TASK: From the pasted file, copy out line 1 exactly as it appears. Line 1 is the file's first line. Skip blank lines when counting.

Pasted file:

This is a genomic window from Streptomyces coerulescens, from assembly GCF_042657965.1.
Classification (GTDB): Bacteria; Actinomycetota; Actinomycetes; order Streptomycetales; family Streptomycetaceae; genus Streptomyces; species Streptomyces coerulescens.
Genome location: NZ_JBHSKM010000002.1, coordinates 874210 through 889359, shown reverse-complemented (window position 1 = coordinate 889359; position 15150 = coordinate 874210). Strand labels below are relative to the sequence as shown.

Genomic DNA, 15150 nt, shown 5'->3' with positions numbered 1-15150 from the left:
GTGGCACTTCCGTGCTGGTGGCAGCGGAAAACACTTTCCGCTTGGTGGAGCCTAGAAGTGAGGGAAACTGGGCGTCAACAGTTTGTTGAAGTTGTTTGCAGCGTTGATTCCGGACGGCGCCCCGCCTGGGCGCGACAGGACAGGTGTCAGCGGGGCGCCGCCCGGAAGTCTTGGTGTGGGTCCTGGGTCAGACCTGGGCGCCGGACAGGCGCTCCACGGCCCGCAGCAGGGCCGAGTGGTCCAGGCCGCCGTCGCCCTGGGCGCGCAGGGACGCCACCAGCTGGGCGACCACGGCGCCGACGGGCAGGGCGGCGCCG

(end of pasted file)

This is a genomic window from Streptomyces coerulescens, from assembly GCF_042657965.1.